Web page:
About The Source

The Source is a place for information, inspiration and for sharing stories about exciting discoveries and accomplishments at Washington University. Here, you’ll experience the research, scholarship and creativity that drive us every day. You’ll also get a glimpse of campus life and meet the people who inspire us: scientists, leaders, entrepreneurs, innovators, artists and authors. If you’re looking to explore a remarkable place where people matter and serious work is done, this is The Source.

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When lava erupted in the Midwest

A billion years ago, the core of what was to become North America nearly ripped apart, creating a huge branched scar that extends from the tip of Lake Superior deep into the Midwest. Washington University in St. Louis scientists are using data from seismometers they placed across and along the rift to take a good hard look.
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Political illustrations of the past

Thousands of photographers, videographers and writers will descend on Washington University in St. Louis Oct. 9 to cover the presidential debate. But in mid-20th-century America, another sort of journalist was part of the media mix — the illustrator. The Douglas B. Dowd Modern Graphic History Library features hundreds of images of politicians, the electoral process and American voters.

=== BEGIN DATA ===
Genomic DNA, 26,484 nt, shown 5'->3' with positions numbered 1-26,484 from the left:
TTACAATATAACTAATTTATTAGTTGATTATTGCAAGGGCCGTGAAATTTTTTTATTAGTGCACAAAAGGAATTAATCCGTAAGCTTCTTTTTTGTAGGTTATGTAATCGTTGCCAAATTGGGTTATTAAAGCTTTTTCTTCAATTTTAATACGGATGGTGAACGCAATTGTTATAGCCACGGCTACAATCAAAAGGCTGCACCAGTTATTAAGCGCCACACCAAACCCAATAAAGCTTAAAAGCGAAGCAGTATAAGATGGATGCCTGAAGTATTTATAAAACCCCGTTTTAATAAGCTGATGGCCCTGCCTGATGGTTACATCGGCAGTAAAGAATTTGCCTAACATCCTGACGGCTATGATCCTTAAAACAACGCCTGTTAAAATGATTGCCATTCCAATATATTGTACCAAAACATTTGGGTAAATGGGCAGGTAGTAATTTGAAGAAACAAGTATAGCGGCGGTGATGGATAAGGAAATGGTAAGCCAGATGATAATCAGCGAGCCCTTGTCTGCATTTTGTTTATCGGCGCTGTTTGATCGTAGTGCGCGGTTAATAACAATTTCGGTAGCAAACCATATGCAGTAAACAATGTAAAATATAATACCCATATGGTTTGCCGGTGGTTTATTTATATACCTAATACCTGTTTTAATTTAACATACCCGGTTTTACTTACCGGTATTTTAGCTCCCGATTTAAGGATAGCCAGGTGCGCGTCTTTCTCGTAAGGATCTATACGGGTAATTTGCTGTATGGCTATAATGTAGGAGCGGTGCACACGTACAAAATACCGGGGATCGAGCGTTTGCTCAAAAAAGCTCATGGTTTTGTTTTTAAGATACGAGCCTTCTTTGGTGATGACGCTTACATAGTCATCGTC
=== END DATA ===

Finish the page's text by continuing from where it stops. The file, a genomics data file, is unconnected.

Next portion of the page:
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Cities of the future

A new study from Washington University in St. Louis suggests eight interventions that will help create healthier and more sustainable cities of the future, built to reduce the negative impacts of pollution, climate change, noise and crime.
8.3.16--Liz Haskell, Associate Professor of Biology at Washington University in St. Louis & HHMI
Faculty Scholar.
Photos by Joe Angeles/WUSTL Photos

Haswell wins Faculty Scholar award

Elizabeth Haswell, associate professor of biology in Arts & Sciences at Washington University in St. Louis, was named a Faculty Scholar by a trio of major philanthropies Sept. 22.
Students work on architecture projects as part of the Sam Fox School's Alberti Program. (Photo: James Byard/Washington University)

Alberti Program introduces kids to power, potential of architecture

Architecture shapes our environment – but studying architecture shapes how we see, understand and interpret the world around us. Over the last 10 years, the Alberti Program in Washington University’s Sam Fox School of Design & Visual Arts has introduced hundreds of kids, ranging from 8- to 15-years-old, to the power and potential of architecture and design.